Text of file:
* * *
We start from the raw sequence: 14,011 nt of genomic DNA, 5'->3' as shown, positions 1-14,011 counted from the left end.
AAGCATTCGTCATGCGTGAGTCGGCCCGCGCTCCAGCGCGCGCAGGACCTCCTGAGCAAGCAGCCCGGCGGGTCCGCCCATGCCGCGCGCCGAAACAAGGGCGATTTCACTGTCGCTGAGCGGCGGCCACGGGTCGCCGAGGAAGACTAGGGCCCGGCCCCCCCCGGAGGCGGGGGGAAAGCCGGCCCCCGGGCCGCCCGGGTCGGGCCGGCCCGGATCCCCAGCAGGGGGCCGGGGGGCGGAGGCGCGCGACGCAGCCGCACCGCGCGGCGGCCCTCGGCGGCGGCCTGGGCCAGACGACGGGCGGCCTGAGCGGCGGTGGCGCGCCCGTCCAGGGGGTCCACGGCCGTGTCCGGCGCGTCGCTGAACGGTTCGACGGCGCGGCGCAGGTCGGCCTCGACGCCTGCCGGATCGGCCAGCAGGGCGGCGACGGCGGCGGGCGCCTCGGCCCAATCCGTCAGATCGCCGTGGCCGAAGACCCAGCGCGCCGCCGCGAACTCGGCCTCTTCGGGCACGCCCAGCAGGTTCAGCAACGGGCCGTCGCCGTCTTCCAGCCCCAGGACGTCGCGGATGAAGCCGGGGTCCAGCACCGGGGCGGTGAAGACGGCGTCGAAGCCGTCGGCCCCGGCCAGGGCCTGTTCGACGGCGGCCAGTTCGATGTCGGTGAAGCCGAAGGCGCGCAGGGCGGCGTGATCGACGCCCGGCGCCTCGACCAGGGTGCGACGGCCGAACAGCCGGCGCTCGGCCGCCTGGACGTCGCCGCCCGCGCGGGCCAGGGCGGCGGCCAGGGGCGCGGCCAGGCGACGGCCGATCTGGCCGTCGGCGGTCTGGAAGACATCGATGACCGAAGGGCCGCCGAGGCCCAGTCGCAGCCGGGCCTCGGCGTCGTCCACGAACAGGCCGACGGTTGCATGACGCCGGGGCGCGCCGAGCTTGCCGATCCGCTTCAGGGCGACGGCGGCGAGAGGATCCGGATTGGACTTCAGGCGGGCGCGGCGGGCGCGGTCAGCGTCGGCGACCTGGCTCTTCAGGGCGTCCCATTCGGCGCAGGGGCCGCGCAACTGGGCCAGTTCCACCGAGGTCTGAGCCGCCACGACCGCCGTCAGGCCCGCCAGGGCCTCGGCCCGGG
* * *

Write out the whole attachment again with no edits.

We start from the raw sequence: 14,011 nt of genomic DNA, 5'->3' as shown, positions 1-14,011 counted from the left end.
AAGCATTCGTCATGCGTGAGTCGGCCCGCGCTCCAGCGCGCGCAGGACCTCCTGAGCAAGCAGCCCGGCGGGTCCGCCCATGCCGCGCGCCGAAACAAGGGCGATTTCACTGTCGCTGAGCGGCGGCCACGGGTCGCCGAGGAAGACTAGGGCCCGGCCCCCCCCGGAGGCGGGGGGAAAGCCGGCCCCCGGGCCGCCCGGGTCGGGCCGGCCCGGATCCCCAGCAGGGGGCCGGGGGGCGGAGGCGCGCGACGCAGCCGCACCGCGCGGCGGCCCTCGGCGGCGGCCTGGGCCAGACGACGGGCGGCCTGAGCGGCGGTGGCGCGCCCGTCCAGGGGGTCCACGGCCGTGTCCGGCGCGTCGCTGAACGGTTCGACGGCGCGGCGCAGGTCGGCCTCGACGCCTGCCGGATCGGCCAGCAGGGCGGCGACGGCGGCGGGCGCCTCGGCCCAATCCGTCAGATCGCCGTGGCCGAAGACCCAGCGCGCCGCCGCGAACTCGGCCTCTTCGGGCACGCCCAGCAGGTTCAGCAACGGGCCGTCGCCGTCTTCCAGCCCCAGGACGTCGCGGATGAAGCCGGGGTCCAGCACCGGGGCGGTGAAGACGGCGTCGAAGCCGTCGGCCCCGGCCAGGGCCTGTTCGACGGCGGCCAGTTCGATGTCGGTGAAGCCGAAGGCGCGCAGGGCGGCGTGATCGACGCCCGGCGCCTCGACCAGGGTGCGACGGCCGAACAGCCGGCGCTCGGCCGCCTGGACGTCGCCGCCCGCGCGGGCCAGGGCGGCGGCCAGGGGCGCGGCCAGGCGACGGCCGATCTGGCCGTCGGCGGTCTGGAAGACATCGATGACCGAAGGGCCGCCGAGGCCCAGTCGCAGCCGGGCCTCGGCGTCGTCCACGAACAGGCCGACGGTTGCATGACGCCGGGGCGCGCCGAGCTTGCCGATCCGCTTCAGGGCGACGGCGGCGAGAGGATCCGGATTGGACTTCAGGCGGGCGCGGCGGGCGCGGTCAGCGTCGGCGACCTGGCTCTTCAGGGCGTCCCATTCGGCGCAGGGGCCGCGCAACTGGGCCAGTTCCACCGAGGTCTGAGCCGCCACGACCGCCGTCAGGCCCGCCAGGGCCTCGGCCCGGG